Gulf War veteran presents citation and letter of commendation to Siskin Hospital
May 24, 2018
More than seven years ago, veteran Tommy Brownlow lost control of his Mitsubishi Raider while driving on a particularly treacherous part of a road near Rome, Georgia. The truck left the road, went down into a ditch and struck the embankment and a culvert. The impact sent the truck back into the road, end-over-end, to strike another embankment on the opposite side. Tommy was partially ejected before the pick-up truck came to a stop. All the ribs on his right side were broken except for one. Two vertebrae and a shoulder blade were also broken, and he had a traumatic brain injury, along with internal bleeding and a collapsed lung.
The ambulance took him to Richard B. Russell Regional Airport to await the Life Force helicopter from Erlanger Medical Center (EMC). His injuries were so severe that they did a “hot load” (the helicopter did not shut off). Tommy was air-lifted to EMC and spent six weeks in the Trauma ICU. Due to the extent of his injuries, doctors questioned whether he would ever regain his faculties enough to live independently at home.
When Tommy came to Siskin Hospital for physical rehabilitation, he was still severely limited in his abilities, and the medications and trauma made cooperation difficult. Gradually he became more aware of his environment and the objectives his therapists were trying to help him meet. Once he was more involved in the rehabilitation process, he quickly experienced positive results. He also became aware of the help his family was receiving.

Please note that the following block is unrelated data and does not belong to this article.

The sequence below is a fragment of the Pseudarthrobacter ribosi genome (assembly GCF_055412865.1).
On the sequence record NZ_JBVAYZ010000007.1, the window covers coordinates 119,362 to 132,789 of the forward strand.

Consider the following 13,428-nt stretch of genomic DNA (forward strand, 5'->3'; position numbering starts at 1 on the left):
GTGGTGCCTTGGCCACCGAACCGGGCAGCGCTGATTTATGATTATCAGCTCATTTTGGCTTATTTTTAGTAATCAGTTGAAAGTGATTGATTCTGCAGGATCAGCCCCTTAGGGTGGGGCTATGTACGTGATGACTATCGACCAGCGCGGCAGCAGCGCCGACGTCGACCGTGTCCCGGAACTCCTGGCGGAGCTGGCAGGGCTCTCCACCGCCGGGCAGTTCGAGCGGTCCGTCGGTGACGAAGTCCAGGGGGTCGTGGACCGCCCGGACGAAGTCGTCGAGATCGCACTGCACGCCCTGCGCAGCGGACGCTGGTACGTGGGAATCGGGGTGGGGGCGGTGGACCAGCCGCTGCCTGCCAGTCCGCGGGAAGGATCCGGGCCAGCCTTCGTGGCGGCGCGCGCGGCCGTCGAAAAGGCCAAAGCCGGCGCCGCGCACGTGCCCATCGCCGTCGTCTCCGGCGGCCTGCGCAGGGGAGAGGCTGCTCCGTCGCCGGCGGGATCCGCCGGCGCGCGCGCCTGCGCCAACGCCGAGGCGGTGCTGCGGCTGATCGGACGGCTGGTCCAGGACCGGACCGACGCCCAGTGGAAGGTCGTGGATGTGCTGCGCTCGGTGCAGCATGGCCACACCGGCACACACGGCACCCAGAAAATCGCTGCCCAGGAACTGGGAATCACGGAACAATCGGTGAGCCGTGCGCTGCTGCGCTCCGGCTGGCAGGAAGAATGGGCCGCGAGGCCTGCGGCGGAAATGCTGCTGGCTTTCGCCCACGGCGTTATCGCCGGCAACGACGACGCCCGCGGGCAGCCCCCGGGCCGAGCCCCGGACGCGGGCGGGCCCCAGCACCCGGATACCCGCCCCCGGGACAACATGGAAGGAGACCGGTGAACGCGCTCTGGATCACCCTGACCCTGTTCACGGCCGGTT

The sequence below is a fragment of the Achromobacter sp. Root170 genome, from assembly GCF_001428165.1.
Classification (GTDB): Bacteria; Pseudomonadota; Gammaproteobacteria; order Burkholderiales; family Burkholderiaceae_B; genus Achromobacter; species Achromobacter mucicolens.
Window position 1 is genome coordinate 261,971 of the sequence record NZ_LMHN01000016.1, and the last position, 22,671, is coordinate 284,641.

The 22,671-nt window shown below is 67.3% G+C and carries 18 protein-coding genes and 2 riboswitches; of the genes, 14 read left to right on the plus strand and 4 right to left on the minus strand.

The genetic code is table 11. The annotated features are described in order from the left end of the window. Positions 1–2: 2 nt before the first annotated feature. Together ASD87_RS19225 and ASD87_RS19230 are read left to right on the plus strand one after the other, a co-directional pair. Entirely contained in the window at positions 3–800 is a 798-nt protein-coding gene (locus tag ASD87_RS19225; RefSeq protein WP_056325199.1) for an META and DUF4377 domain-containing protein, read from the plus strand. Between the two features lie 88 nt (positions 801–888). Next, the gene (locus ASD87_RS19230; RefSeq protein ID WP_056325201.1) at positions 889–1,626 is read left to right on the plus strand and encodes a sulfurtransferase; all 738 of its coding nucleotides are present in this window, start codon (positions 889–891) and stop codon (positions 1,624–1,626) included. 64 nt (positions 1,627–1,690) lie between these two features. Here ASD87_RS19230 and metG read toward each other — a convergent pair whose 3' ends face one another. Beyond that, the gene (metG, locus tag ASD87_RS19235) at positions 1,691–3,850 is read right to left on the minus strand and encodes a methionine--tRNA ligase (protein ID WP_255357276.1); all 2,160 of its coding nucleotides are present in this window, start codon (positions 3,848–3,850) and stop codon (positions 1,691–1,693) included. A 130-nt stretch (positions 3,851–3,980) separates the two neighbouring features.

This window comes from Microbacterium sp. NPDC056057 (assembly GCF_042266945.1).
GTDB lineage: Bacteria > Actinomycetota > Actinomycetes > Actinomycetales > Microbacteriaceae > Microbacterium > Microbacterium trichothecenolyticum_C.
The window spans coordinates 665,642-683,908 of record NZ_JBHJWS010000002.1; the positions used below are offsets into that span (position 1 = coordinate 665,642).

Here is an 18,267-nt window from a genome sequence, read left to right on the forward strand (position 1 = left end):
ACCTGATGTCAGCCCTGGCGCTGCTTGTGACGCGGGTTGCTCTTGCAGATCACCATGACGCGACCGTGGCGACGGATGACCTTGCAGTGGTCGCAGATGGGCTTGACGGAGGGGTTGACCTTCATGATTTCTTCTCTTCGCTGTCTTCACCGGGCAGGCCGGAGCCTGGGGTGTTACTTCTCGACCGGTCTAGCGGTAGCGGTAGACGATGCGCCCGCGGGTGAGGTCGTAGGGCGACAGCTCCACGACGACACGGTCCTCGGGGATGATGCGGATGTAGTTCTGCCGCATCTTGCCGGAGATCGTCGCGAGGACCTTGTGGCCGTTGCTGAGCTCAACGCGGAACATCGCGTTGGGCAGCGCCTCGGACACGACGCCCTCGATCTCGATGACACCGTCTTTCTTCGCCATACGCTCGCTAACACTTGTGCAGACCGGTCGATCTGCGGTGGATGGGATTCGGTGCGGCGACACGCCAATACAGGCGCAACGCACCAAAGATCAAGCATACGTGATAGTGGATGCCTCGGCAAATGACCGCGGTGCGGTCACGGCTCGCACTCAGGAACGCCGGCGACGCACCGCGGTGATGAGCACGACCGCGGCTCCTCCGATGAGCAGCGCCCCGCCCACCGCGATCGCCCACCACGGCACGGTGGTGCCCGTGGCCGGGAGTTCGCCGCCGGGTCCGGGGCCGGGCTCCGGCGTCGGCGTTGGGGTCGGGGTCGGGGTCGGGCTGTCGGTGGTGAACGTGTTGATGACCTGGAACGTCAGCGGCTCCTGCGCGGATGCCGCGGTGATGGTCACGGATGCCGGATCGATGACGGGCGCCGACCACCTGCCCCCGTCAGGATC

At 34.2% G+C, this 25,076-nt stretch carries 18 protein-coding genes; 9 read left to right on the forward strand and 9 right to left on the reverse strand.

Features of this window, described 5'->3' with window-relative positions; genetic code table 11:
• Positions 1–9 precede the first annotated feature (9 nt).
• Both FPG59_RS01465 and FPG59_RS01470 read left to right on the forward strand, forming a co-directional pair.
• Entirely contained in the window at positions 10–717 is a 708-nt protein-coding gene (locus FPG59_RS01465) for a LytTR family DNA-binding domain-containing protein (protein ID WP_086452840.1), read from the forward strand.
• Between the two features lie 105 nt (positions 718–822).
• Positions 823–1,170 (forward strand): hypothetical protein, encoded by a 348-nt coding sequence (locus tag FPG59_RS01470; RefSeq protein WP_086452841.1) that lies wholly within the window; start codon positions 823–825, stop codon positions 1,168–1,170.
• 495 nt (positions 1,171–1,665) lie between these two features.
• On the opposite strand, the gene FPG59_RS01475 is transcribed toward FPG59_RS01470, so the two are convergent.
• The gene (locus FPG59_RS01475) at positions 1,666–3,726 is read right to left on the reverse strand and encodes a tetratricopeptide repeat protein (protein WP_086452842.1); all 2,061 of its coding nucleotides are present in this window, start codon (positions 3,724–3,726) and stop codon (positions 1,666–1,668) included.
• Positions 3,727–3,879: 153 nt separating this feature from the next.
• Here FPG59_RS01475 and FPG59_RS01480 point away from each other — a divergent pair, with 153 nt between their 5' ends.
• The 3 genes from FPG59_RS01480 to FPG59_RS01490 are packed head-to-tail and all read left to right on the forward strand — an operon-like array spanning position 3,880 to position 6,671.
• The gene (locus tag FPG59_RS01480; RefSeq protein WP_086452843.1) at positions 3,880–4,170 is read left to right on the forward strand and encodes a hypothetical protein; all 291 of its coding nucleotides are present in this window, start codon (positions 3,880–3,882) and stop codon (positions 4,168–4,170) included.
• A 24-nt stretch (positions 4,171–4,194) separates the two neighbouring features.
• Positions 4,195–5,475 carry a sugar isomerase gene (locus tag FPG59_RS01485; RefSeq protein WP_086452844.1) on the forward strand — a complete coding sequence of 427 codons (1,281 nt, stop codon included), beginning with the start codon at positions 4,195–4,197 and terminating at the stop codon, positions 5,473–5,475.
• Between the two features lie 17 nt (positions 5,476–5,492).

“All of the staff at Siskin Hospital was more than supportive and caring to my wife Suzette during this difficult time,” says Tommy. “They helped her cope with the overwhelming aspects of my recovery protocol and the time that it would take, and she is forever grateful to them for their kindness, generosity and support.” To express his gratitude, he presented Siskin Hospital with a Veterans of Foreign Wars Citation of Appreciation.
Tommy says he is thankful to have dodged death once again – something he’s faced squarely in his 28-year career in law enforcement; 20-year service in the Army Reserve; and two combat tours in the first Gulf War.
Today Tommy, who flew Black Hawk medevac helicopters in the war, keeps up his flying skills in a variety of ways, most recently flying cargo relief for both FEMA and GEMA into the areas hardest hit by Hurricanes Harvey and Irma.